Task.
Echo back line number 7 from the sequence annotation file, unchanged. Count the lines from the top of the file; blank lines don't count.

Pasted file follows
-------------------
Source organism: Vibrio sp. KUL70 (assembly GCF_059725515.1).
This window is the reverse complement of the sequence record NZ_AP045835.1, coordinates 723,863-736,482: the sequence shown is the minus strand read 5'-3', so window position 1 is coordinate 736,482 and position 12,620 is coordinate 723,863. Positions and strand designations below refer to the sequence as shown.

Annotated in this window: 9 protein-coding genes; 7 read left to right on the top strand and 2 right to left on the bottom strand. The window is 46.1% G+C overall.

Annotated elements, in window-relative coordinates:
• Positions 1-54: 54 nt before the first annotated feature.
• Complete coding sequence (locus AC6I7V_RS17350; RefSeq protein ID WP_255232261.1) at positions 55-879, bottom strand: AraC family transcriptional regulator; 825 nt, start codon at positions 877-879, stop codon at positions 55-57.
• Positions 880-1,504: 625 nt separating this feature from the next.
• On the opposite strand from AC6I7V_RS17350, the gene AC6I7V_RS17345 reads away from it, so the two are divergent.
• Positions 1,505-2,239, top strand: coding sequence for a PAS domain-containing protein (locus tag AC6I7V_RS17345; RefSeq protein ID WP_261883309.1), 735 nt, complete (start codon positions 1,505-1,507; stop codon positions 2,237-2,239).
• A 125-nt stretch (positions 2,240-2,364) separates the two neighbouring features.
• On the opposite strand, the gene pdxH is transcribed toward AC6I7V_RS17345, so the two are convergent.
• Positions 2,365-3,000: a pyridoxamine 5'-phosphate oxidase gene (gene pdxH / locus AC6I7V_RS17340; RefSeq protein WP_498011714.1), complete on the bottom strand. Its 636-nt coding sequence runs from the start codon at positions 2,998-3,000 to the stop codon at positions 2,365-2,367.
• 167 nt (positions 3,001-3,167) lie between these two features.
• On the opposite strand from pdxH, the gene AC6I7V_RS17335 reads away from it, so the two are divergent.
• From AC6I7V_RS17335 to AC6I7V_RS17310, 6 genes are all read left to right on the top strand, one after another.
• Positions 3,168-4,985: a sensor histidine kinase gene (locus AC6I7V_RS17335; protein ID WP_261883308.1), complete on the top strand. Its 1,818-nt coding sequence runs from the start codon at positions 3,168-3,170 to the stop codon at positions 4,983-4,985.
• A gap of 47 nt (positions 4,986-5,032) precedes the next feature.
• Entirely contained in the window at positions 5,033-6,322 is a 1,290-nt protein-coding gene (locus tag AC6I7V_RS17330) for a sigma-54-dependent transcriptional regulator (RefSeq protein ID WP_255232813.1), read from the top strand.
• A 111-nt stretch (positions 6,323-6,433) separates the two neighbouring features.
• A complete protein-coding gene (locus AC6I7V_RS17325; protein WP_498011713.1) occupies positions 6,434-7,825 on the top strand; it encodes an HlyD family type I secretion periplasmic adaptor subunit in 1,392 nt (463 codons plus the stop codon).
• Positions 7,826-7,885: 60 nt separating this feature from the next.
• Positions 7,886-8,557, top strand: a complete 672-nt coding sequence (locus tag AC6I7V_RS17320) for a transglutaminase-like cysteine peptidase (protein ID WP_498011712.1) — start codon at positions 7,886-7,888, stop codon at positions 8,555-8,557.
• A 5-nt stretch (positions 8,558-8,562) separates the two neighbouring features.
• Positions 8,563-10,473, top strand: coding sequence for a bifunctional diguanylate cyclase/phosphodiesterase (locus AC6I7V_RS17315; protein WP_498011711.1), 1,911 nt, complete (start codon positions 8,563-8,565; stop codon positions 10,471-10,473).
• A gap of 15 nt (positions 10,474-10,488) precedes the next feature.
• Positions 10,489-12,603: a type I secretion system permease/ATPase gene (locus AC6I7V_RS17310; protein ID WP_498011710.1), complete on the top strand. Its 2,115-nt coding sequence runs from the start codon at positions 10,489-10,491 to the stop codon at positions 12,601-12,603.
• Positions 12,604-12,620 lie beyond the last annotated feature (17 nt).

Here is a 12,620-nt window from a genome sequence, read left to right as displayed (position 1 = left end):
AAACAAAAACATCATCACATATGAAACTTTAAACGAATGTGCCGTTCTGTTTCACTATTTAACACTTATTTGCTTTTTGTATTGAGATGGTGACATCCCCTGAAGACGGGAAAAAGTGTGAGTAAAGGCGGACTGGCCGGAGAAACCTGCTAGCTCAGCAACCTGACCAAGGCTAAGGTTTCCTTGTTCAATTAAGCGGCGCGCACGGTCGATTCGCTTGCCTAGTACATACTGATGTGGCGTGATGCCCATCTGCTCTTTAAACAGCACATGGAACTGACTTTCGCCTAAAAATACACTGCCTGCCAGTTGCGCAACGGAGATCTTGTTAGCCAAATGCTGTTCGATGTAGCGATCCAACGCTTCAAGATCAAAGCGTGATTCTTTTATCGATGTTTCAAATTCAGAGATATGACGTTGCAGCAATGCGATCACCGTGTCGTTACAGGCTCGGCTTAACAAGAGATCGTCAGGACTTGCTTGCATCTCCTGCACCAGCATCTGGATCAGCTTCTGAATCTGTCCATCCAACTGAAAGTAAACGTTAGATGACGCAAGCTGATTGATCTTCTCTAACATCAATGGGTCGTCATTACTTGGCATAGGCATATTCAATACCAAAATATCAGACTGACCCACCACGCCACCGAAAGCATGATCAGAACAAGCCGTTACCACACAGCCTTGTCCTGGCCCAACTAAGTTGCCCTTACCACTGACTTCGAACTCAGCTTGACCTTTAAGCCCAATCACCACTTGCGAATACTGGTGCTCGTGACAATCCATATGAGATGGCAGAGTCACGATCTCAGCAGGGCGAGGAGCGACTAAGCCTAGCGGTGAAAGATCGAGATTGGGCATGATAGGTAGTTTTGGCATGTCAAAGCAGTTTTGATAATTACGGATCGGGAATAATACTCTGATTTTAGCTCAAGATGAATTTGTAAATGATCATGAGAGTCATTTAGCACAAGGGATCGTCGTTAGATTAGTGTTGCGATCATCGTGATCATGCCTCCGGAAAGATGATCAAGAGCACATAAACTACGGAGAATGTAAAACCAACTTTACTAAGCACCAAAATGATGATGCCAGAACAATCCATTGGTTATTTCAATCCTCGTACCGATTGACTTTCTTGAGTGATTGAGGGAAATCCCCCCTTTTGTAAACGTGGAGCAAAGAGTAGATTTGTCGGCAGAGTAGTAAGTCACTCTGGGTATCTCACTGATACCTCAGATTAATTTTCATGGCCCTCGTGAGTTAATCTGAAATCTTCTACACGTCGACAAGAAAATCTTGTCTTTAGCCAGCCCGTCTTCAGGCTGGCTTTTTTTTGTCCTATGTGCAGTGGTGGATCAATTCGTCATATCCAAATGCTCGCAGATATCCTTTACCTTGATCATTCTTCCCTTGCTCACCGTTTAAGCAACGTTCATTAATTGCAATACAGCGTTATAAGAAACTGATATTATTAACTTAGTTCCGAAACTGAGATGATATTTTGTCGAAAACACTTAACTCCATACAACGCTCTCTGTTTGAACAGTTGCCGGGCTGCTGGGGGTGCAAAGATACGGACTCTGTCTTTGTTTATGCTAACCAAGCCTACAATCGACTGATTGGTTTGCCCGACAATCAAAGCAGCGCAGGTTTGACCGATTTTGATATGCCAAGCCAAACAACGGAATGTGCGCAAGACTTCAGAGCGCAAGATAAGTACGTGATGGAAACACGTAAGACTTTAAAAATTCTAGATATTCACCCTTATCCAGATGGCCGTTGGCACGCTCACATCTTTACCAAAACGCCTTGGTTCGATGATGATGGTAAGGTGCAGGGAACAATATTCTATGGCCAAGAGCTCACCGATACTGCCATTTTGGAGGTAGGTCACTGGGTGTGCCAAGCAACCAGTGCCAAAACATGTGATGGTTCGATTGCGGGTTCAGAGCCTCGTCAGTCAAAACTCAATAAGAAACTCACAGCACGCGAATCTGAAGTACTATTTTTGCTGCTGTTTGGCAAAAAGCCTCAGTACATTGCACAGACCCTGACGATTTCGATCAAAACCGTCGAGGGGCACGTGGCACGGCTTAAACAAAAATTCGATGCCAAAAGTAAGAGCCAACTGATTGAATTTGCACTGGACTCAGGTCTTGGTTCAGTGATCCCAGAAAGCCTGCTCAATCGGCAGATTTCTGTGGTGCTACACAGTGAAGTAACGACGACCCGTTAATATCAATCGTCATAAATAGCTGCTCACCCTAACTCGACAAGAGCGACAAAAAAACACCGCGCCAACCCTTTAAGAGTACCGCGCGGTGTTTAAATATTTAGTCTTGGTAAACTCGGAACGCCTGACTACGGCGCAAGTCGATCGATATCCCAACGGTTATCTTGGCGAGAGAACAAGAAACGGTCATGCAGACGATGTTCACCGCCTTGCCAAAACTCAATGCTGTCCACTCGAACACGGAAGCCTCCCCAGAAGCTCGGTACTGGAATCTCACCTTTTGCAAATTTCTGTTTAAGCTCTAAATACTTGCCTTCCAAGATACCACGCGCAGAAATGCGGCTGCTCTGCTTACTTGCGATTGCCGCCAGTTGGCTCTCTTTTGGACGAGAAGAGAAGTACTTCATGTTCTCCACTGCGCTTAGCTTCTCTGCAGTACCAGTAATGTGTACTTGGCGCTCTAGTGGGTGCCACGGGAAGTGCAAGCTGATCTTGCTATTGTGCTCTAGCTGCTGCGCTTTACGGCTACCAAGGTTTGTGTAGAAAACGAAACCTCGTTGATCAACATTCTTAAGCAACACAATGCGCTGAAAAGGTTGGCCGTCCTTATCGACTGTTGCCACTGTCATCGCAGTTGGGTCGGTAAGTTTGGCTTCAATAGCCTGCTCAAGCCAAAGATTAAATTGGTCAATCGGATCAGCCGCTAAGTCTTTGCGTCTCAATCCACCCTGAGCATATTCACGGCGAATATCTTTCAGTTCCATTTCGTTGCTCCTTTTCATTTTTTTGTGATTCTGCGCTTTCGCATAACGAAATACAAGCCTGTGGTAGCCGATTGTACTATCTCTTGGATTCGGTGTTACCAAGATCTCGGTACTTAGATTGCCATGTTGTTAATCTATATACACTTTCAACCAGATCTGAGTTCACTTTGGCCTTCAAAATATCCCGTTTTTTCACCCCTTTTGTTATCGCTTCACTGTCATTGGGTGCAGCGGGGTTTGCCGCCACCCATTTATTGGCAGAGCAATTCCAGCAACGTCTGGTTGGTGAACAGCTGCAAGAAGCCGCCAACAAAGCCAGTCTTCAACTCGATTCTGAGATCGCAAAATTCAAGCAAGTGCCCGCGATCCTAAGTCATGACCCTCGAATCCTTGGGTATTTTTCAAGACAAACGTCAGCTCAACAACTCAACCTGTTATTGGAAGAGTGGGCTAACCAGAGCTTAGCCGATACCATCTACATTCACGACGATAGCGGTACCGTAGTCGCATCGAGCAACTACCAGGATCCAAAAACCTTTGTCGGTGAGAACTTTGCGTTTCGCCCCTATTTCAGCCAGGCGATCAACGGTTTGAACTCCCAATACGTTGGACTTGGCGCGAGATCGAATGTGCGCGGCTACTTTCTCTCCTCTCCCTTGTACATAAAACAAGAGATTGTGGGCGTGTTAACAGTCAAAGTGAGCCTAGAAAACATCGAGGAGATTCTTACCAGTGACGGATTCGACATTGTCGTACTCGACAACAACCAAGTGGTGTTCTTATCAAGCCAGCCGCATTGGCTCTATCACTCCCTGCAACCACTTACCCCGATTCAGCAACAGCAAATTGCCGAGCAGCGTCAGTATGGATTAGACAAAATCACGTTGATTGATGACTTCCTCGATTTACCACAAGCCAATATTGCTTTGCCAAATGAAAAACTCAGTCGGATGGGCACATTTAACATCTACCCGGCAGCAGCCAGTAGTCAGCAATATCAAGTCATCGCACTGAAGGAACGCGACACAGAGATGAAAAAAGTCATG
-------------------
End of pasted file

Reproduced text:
• Positions 880-1,504: 625 nt separating this feature from the next.